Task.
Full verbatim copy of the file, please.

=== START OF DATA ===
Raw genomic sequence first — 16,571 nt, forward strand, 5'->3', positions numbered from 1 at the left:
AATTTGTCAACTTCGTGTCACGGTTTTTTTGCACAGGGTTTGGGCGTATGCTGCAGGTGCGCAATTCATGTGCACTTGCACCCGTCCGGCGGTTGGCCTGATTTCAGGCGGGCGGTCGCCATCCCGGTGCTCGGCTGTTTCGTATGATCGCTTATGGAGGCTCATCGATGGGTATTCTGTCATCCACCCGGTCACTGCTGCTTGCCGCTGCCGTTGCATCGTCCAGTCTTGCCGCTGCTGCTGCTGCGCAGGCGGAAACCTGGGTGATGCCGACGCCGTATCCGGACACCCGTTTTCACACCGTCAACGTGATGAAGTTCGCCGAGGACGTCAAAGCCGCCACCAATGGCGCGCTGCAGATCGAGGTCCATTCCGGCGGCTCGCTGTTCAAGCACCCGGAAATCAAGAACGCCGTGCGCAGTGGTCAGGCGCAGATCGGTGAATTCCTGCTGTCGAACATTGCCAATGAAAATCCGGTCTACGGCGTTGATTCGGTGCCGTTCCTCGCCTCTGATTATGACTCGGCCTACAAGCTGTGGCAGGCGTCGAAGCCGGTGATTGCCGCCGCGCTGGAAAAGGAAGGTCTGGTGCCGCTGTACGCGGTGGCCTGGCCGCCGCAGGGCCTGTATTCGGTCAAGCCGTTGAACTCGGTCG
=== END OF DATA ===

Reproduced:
Raw genomic sequence first — 16,571 nt, forward strand, 5'->3', positions numbered from 1 at the left:
AATTTGTCAACTTCGTGTCACGGTTTTTTTGCACAGGGTTTGGGCGTATGCTGCAGGTGCGCAATTCATGTGCACTTGCACCCGTCCGGCGGTTGGCCTGATTTCAGGCGGGCGGTCGCCATCCCGGTGCTCGGCTGTTTCGTATGATCGCTTATGGAGGCTCATCGATGGGTATTCTGTCATCCACCCGGTCACTGCTGCTTGCCGCTGCCGTTGCATCGTCCAGTCTTGCCGCTGCTGCTGCTGCGCAGGCGGAAACCTGGGTGATGCCGACGCCGTATCCGGACACCCGTTTTCACACCGTCAACGTGATGAAGTTCGCCGAGGACGTCAAAGCCGCCACCAATGGCGCGCTGCAGATCGAGGTCCATTCCGGCGGCTCGCTGTTCAAGCACCCGGAAATCAAGAACGCCGTGCGCAGTGGTCAGGCGCAGATCGGTGAATTCCTGCTGTCGAACATTGCCAATGAAAATCCGGTCTACGGCGTTGATTCGGTGCCGTTCCTCGCCTCTGATTATGACTCGGCCTACAAGCTGTGGCAGGCGTCGAAGCCGGTGATTGCCGCCGCGCTGGAAAAGGAAGGTCTGGTGCCGCTGTACGCGGTGGCCTGGCCGCCGCAGGGCCTGTATTCGGTCAAGCCGTTGAACTCGGTCG